Activist Sharjeel Imam was on Monday denied bail by a Delhi court in a larger conspiracy case related to the violence that broke out in the national Capital in February 2020, reported Bar and Bench.

Imam was charged under the Unlawful Activities (Prevention) Act in April 2020 for his allegedly inflammatory speeches at Jamia Millia Islamia University as well as the Aligarh Muslim University in Uttar Pradesh. Three months later, the police had accused him of sedition.

On January 26, a court in the city had cited a chargesheet against Imam and said that the violence in parts of Delhi was a result of his speeches.

The communal violence had broken out between the supporters of the Citizenship Amendment Act and those opposing the law in North East Delhi between February 23 and February 26, 2020. The violence claimed 53 lives and hundreds were injured. The majority of those killed were Muslims.

The Delhi Police claim that the violence was part of a larger conspiracy to defame Prime Minister Narendra Modi’s government and was planned by those who had organised the protests against the Citizenship Amendment Act. They also claim the protestors had secessionist motives and were using “the facade of civil disobedience” to destabilise the government.

In his speeches, Imam had purportedly asked the protestors to “cut off Assam from India” by occupying the “Muslim-dominated Chicken’s Neck”. The comment was widely perceived as secessionist, but Imam later claimed that he had called for peaceful protests to “block roads going to Assam” – “basically a call for chakka jam”.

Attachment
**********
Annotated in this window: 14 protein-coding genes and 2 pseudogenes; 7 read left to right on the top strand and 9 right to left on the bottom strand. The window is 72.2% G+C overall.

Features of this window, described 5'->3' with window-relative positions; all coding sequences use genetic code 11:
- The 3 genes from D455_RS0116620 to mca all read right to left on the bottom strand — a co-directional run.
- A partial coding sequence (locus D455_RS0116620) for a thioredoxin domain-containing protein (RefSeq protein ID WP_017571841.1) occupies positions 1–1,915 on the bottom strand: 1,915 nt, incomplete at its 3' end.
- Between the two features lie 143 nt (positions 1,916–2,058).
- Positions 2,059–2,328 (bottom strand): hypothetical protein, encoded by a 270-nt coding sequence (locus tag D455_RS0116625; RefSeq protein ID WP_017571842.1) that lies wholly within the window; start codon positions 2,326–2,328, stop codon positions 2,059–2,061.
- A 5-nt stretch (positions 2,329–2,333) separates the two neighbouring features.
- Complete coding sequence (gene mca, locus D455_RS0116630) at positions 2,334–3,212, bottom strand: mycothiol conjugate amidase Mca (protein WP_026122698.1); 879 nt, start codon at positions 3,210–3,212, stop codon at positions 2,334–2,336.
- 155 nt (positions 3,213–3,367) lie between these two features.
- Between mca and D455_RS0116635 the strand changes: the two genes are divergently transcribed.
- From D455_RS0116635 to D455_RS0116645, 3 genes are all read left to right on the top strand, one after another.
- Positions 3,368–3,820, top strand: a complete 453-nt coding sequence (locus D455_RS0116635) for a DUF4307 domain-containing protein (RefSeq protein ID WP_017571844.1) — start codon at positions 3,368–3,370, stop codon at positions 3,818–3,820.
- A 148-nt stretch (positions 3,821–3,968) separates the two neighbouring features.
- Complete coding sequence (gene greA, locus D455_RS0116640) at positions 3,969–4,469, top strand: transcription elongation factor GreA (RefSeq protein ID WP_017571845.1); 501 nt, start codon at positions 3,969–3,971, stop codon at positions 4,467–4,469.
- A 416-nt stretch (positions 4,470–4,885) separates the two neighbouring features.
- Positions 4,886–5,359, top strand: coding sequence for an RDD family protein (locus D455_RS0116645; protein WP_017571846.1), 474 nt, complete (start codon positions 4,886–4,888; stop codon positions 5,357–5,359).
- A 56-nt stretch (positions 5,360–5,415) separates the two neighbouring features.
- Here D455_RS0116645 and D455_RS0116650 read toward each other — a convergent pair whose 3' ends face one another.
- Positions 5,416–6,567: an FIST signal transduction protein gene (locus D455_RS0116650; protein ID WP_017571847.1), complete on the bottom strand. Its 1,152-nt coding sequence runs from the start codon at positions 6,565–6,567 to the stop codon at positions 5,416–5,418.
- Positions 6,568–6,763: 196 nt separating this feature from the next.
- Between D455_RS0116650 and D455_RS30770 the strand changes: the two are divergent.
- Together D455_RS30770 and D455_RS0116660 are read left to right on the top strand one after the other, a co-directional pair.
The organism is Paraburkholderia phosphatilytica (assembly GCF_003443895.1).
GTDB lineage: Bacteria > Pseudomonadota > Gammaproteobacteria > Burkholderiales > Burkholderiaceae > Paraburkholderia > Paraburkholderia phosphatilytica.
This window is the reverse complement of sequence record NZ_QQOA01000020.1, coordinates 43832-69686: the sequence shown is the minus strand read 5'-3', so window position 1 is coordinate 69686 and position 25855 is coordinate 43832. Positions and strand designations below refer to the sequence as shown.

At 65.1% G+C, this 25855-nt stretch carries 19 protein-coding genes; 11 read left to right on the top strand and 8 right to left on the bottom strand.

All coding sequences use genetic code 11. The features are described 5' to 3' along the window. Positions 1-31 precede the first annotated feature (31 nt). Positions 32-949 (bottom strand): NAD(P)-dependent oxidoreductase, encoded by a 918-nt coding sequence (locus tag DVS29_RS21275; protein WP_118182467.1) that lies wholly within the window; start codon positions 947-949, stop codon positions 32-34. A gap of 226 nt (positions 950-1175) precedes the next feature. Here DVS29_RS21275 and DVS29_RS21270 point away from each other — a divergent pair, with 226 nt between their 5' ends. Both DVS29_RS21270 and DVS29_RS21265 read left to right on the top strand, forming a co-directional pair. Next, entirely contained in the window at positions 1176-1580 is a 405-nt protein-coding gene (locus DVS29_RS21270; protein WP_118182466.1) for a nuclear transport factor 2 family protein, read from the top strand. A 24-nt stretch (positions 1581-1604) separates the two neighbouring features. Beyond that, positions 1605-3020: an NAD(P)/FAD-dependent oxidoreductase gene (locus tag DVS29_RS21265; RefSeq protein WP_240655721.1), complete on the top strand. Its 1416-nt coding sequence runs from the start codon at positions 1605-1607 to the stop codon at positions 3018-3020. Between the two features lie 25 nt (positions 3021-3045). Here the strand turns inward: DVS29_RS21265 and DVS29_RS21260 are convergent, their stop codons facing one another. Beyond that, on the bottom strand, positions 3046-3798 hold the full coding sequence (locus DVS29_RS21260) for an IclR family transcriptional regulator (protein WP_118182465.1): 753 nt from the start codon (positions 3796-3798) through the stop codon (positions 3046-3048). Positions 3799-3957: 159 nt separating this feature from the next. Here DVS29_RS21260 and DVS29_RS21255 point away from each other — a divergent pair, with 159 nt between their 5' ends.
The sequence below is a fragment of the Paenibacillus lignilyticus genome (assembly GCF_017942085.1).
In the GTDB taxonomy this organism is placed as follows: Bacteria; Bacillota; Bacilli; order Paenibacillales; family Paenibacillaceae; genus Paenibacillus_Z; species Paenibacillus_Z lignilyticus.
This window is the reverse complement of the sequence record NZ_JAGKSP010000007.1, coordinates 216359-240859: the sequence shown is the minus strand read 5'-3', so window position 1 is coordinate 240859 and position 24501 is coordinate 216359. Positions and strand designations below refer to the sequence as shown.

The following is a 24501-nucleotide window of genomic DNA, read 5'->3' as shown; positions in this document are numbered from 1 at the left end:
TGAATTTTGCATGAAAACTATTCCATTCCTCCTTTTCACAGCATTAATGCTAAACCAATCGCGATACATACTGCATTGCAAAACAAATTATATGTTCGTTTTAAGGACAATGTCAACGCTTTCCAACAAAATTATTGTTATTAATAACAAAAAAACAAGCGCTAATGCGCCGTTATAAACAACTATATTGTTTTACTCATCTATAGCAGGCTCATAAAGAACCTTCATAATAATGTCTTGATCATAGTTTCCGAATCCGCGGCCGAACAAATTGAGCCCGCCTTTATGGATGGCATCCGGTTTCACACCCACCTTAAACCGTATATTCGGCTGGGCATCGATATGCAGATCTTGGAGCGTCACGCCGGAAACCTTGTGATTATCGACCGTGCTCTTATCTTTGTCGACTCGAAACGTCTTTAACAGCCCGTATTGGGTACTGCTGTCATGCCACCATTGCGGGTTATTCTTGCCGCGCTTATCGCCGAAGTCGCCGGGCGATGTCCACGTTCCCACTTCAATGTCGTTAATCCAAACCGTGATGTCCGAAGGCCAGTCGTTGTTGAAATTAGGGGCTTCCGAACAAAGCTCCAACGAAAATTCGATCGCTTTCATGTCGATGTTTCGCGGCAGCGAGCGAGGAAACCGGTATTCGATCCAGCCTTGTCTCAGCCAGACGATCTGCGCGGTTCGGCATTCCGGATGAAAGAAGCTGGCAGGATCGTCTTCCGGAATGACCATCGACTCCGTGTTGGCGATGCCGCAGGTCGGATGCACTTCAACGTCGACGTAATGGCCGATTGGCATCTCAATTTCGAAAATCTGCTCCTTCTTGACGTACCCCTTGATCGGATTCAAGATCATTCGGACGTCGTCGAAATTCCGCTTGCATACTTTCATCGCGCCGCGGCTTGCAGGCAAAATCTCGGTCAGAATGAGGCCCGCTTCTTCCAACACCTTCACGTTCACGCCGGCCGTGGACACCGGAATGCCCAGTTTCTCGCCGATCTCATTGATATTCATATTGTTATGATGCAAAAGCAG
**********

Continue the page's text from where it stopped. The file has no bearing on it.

During the bail hearings, Imam’s lawyer Tanveer Ahemd Mir had argued that if the activist had surrendered before the Delhi riots took place, then how could he be arrested for a larger conspiracy related to the violence. Imam was arrested on January 28, 2019, over a year before the Delhi violence had taken place.

“We cannot afford to have a system where conspiracies become endless and are rendered in perpetuity,” Mir had said.

Mir had also asked the court how a call for chakka jam amounts to conspiracy. The lawyer had argued that every time such cases are sustained, the right to protest recognised by the Supreme Court was inevitably being killed.

Opposing Imam’s bail, Special Public Prosecutor Amit Prasad had argued that Imam was not arrested for the conspiracy but for his “seditious speech”.

“So to say arrest is for conspiracy is a misdirected argument,” he had said.